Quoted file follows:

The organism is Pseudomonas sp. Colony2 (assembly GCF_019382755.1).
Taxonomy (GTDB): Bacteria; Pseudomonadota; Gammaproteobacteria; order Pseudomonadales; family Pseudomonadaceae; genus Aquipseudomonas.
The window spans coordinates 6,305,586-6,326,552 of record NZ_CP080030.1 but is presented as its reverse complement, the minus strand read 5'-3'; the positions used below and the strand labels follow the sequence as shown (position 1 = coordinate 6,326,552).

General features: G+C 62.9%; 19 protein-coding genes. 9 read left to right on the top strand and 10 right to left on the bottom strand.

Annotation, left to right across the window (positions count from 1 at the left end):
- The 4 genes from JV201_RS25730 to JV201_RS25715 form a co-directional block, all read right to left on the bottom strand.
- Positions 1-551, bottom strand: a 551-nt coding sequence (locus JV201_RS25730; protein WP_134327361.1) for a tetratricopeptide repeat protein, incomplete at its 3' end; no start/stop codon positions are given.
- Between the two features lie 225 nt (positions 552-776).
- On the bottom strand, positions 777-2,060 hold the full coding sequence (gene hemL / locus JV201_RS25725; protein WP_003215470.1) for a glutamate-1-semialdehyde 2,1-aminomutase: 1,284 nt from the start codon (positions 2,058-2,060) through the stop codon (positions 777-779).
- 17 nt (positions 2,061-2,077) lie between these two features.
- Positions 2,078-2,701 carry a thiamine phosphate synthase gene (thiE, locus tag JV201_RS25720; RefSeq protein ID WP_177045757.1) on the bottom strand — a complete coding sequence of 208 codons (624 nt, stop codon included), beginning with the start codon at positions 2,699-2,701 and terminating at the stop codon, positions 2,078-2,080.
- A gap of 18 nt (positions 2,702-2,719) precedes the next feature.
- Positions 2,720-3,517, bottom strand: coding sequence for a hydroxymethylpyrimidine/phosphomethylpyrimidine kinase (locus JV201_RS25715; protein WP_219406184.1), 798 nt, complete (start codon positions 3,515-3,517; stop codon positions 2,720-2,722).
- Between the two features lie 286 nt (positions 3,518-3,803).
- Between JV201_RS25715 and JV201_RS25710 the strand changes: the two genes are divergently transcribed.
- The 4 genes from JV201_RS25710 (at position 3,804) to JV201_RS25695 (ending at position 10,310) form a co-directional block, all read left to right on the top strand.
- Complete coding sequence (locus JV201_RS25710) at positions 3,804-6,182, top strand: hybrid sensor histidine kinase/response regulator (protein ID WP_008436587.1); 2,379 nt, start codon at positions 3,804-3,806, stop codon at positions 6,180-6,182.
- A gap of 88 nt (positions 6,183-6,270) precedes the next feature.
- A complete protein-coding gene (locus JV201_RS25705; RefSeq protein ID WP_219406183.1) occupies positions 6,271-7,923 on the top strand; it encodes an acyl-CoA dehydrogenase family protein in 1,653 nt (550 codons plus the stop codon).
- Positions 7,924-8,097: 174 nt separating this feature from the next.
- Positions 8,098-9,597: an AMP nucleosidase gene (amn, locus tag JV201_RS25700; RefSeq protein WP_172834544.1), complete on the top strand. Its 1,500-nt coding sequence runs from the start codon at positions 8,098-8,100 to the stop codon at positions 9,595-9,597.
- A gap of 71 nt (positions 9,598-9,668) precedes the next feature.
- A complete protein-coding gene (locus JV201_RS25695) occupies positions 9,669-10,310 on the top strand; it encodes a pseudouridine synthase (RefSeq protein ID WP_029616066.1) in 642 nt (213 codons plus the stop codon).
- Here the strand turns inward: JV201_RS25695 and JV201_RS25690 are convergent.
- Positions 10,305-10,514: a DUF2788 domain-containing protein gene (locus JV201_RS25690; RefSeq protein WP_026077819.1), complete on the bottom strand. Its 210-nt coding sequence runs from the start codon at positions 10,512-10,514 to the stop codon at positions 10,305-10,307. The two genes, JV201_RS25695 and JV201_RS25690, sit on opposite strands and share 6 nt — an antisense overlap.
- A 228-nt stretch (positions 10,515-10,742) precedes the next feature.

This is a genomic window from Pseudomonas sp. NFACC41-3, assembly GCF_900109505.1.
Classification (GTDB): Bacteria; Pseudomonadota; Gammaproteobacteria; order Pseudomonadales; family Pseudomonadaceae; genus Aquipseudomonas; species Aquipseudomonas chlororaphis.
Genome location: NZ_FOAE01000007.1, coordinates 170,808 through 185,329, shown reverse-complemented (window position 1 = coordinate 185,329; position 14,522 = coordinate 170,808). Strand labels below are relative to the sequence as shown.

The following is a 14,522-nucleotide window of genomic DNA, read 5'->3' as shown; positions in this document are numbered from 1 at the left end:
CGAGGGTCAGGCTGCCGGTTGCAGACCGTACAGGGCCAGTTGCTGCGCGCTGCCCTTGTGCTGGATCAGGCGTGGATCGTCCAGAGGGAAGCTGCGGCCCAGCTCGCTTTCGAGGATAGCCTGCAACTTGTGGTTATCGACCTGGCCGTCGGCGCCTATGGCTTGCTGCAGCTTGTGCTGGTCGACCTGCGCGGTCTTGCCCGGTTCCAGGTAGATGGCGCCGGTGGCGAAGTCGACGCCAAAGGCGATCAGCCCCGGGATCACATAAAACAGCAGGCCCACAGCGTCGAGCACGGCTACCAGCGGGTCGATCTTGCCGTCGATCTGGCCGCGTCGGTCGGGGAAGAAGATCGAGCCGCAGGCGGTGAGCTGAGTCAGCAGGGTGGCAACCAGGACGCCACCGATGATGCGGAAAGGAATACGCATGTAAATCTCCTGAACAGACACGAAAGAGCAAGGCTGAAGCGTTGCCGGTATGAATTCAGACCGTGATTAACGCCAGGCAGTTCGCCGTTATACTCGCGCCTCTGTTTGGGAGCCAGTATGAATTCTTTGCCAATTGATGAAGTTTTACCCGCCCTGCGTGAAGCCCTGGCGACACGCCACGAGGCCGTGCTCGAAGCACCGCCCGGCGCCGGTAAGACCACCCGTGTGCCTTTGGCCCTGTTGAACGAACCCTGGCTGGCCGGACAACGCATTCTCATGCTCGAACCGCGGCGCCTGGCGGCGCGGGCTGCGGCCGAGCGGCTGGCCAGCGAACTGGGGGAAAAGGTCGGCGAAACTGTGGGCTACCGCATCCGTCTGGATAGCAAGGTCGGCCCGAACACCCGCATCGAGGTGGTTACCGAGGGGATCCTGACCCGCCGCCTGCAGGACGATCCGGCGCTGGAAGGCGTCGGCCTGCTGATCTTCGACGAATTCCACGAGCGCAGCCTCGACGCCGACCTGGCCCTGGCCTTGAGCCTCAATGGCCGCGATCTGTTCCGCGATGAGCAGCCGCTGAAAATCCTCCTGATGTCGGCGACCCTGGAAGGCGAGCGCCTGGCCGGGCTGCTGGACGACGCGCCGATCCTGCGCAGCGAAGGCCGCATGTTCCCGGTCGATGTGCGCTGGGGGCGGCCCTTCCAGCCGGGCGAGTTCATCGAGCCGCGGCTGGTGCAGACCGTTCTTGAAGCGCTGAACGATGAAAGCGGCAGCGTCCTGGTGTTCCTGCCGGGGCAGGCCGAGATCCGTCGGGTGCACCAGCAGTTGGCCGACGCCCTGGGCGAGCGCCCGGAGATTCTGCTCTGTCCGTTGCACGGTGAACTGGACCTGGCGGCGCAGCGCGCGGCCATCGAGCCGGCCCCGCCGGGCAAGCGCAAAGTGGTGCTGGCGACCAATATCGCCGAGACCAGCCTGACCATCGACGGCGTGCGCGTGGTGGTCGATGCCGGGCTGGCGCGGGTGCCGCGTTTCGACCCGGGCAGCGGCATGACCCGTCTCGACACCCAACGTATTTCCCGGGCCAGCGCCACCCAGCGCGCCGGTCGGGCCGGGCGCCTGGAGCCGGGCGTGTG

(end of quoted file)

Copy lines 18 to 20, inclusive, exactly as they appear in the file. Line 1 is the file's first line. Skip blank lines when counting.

- A gap of 88 nt (positions 6,183-6,270) precedes the next feature.
- A complete protein-coding gene (locus JV201_RS25705; RefSeq protein ID WP_219406183.1) occupies positions 6,271-7,923 on the top strand; it encodes an acyl-CoA dehydrogenase family protein in 1,653 nt (550 codons plus the stop codon).
- Positions 7,924-8,097: 174 nt separating this feature from the next.